Lean working, aka ‘working smarter not harder’ has its root in car manufacturing, specifically the ‘Toyota Production System’. It is a productivity improvement strategy that works to improve both quality and worker satisfaction.
Lean thinking has crossed over into healthcare, with a number of NHS initiatives ‘promoted’ via the NHS confederation (2006) and the NHS Institution for Innovation and Improvement (2007). Lean initiatives are popular within the NHS as they focus on improving processes and efficiencies for patients, staff and the organisation.
The authors describe the ‘5 principles of lean’ and how these principles have implications for healthcare practice. Within healthcare, the patient or ‘customer’ is the focus of the initiative.
Lean processes should lead to patients experiencing an improved quality of service that is safer and less wasteful of resources. The organisation itself is led by the needs of the patient, it organises services, so they enable the patient to ‘pull’ what they need (assessments, procedures) rather than rely on how the service organises its resources. The service also seeks to continually review and improve how it operates.
The authors discuss the benefits of using the ‘lean toolkit’ in healthcare settings, by ‘enhancing quality by improving flow and eliminating waste in the patient journey.’
This study set out to evaluate community learning disability team members’ experiences of a ‘pilot lean initiative’. This was conducted by a private consultancy, its aims were to ‘increase services provision whilst reducing waste in operational and administrative tasks’.
External consultants focused on the processes of lean planning, design and implementation with staff from teams within the learning disability service.
The specific aims of the study were to evaluate staff experiences of:
- The implementation of a standardised referral process,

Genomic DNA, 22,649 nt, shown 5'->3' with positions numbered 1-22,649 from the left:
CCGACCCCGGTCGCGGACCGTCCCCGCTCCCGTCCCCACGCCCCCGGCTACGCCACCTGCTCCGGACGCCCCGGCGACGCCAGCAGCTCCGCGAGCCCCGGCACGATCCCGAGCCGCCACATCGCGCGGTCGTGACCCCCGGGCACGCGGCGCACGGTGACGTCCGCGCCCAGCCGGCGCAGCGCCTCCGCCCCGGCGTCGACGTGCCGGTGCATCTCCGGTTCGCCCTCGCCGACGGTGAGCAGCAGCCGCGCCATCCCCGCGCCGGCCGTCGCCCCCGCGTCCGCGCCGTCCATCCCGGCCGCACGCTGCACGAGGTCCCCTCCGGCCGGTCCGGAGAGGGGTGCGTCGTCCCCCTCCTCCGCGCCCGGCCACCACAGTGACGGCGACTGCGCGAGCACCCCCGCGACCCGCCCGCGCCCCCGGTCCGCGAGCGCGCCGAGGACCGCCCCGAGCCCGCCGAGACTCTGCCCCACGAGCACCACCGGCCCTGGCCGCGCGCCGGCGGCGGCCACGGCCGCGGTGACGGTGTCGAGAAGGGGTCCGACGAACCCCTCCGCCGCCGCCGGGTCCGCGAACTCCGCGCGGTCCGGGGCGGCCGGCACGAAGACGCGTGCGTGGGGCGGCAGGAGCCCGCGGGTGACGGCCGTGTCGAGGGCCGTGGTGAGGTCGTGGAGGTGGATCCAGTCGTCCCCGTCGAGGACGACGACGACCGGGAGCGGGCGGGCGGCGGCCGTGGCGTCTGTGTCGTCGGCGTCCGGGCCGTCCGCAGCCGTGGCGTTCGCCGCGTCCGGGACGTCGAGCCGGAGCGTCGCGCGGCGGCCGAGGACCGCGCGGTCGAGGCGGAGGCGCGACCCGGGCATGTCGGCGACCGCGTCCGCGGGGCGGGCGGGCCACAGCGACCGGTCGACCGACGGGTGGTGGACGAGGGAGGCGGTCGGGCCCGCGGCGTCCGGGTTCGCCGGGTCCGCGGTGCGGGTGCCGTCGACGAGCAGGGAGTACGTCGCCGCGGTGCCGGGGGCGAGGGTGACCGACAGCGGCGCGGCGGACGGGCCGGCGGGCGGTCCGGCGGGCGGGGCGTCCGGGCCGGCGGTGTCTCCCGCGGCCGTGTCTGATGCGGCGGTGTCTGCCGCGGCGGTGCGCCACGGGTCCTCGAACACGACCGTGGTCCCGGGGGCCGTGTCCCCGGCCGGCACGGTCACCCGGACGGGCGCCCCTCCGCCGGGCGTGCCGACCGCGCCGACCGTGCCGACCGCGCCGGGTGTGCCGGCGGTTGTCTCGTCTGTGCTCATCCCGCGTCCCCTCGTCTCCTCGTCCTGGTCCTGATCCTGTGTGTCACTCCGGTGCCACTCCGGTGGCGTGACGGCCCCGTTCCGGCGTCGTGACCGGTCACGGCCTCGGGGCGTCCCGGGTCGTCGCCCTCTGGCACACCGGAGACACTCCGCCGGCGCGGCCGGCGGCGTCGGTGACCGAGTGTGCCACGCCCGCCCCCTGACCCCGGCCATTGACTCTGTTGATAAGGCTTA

- The introduction of visual information boards (as a key instrument designed to improve communication in working practice)
- The benefits and challenges of implementation.
The method used was to distribute questionnaires to selected staff members who were actively involved in using the changed referral process 8 months after the lean working initiative had taken place.
Each questionnaire contained 12 questions asking staff to evaluate their experiences using a standard Likert scale: poor, fair, satisfactory, good and excellent.
The 12 questions covered the process of ‘lean working’.
- 5 focused on the implementation of the process; the information and training received, the resources, support and advice received.
- 1 question focused on the implementation on the standardised referral process.
- 6 questions then focused on the implementation of the visual information board in how its use; informed daily work, tracked performance, identified problems, helped with long-term planning and service improvement.
- 1 final question asked staff to rate their experience of the whole process.
Three open questions were incorporated within the questionnaire to capture staffs opinions of the benefits and challenges experienced in implementing lean working practices.
The authors broke down their findings initially into ‘staff responses’ to the 3 areas of concern within the study: its implementation, the referral process and the visual information board.
- The staff’s overall view of how lean practices were implemented and their understanding of the process, was on the whole rated between poor to fair.
- Staff responses to the implementation of the standardised referral process were rated from fair to good.
- Staff experience of how the visual information board was used in terms of its practical application varied more widely between poor and good, with most responses rated as satisfactory.
The authors then looked at ’emergent themes from the open questions’.
Staff responses to the benefits of this lean approach identified 3 themes:
- There were benefits in team working, in improved communication, improved daily working practices and an ‘increased shared responsibility’.
- The visual information board had helped increase the reliability of allocating, managing and tracking referrals.
- The explicit identification and discussion of service issues helped with service planning.
A further 4 themes identified under the heading of ‘Lean implementation challenges’
- A perceived lack of training was a barrier in understanding lean.
- Staff experienced a duplication of processes, in recording information on computerised systems and the visual information board.
- The new referral processes did not capture all relevant information and created more work for the referrer.
- Meetings and recording information. It was difficult to arrange the lengthy meetings to enable all team members to attend.
Staff also highlighted a number of concerns based on their experience. They requested further practical sessions and support to enable them to better understand the lean process.
Staff expressed concerns there was a lack of an ‘evidence base’ for lean working in their sphere of practice. They also felt that the process was overly focused on implementing ‘lean tools’ rather than on sharing longer-term strategic plans.
The authors suggest that the results identified a disparity between quantitative (ratings) and qualitative results (themes).